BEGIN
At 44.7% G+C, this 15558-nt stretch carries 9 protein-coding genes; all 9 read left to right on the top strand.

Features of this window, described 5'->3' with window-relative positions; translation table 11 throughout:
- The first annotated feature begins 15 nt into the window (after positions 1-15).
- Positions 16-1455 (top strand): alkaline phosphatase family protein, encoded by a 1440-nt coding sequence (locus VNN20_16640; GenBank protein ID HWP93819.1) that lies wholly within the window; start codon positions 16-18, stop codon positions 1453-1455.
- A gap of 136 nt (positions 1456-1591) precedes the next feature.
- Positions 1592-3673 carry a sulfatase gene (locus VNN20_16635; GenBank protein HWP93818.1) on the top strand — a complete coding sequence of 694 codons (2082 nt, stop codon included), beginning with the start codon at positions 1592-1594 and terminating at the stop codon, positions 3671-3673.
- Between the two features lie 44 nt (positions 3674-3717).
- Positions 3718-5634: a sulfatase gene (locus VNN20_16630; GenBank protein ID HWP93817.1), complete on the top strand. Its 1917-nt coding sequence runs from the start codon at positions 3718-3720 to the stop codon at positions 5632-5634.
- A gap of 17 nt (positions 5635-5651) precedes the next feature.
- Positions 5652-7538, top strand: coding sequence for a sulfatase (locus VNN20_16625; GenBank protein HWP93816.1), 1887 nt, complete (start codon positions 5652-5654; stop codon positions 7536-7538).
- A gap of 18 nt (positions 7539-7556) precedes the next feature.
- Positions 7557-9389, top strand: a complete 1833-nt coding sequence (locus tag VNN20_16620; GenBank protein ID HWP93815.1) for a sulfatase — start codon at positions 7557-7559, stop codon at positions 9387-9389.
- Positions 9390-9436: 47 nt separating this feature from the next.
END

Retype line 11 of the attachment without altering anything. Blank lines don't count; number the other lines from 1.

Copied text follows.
- A gap of 18 nt (positions 7539-7556) precedes the next feature.